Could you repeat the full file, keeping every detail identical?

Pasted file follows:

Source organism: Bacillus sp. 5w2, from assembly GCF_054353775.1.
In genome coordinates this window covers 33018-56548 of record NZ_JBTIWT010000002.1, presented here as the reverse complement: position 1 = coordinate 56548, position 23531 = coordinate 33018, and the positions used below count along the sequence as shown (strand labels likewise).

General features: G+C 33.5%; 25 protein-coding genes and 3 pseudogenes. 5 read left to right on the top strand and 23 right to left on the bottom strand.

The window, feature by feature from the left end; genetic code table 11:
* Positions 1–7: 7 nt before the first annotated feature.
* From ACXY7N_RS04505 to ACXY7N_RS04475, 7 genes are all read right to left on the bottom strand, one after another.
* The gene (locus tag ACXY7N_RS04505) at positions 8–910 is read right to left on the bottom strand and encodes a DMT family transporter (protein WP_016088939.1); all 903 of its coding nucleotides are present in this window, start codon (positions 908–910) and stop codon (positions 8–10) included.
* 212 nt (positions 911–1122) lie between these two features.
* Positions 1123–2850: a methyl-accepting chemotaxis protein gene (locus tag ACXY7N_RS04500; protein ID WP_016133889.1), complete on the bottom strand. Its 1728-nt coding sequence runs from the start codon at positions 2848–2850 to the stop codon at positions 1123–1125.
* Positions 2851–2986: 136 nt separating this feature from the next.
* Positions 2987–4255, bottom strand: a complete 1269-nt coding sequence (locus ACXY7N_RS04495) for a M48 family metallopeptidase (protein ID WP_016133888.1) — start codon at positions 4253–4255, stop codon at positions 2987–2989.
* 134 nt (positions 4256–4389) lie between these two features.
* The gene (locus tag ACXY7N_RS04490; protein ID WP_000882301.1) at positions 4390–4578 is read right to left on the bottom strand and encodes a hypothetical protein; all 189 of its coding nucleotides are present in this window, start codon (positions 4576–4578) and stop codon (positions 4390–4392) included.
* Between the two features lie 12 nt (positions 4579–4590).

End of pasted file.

Source organism: Bacillus sp. 5w2, from assembly GCF_054353775.1.
In genome coordinates this window covers 33018-56548 of record NZ_JBTIWT010000002.1, presented here as the reverse complement: position 1 = coordinate 56548, position 23531 = coordinate 33018, and the positions used below count along the sequence as shown (strand labels likewise).

General features: G+C 33.5%; 25 protein-coding genes and 3 pseudogenes. 5 read left to right on the top strand and 23 right to left on the bottom strand.

The window, feature by feature from the left end; genetic code table 11:
* Positions 1–7: 7 nt before the first annotated feature.
* From ACXY7N_RS04505 to ACXY7N_RS04475, 7 genes are all read right to left on the bottom strand, one after another.
* The gene (locus tag ACXY7N_RS04505) at positions 8–910 is read right to left on the bottom strand and encodes a DMT family transporter (protein WP_016088939.1); all 903 of its coding nucleotides are present in this window, start codon (positions 908–910) and stop codon (positions 8–10) included.
* 212 nt (positions 911–1122) lie between these two features.
* Positions 1123–2850: a methyl-accepting chemotaxis protein gene (locus tag ACXY7N_RS04500; protein ID WP_016133889.1), complete on the bottom strand. Its 1728-nt coding sequence runs from the start codon at positions 2848–2850 to the stop codon at positions 1123–1125.
* Positions 2851–2986: 136 nt separating this feature from the next.
* Positions 2987–4255, bottom strand: a complete 1269-nt coding sequence (locus ACXY7N_RS04495) for a M48 family metallopeptidase (protein ID WP_016133888.1) — start codon at positions 4253–4255, stop codon at positions 2987–2989.
* 134 nt (positions 4256–4389) lie between these two features.
* The gene (locus tag ACXY7N_RS04490; protein ID WP_000882301.1) at positions 4390–4578 is read right to left on the bottom strand and encodes a hypothetical protein; all 189 of its coding nucleotides are present in this window, start codon (positions 4576–4578) and stop codon (positions 4390–4392) included.
* Between the two features lie 12 nt (positions 4579–4590).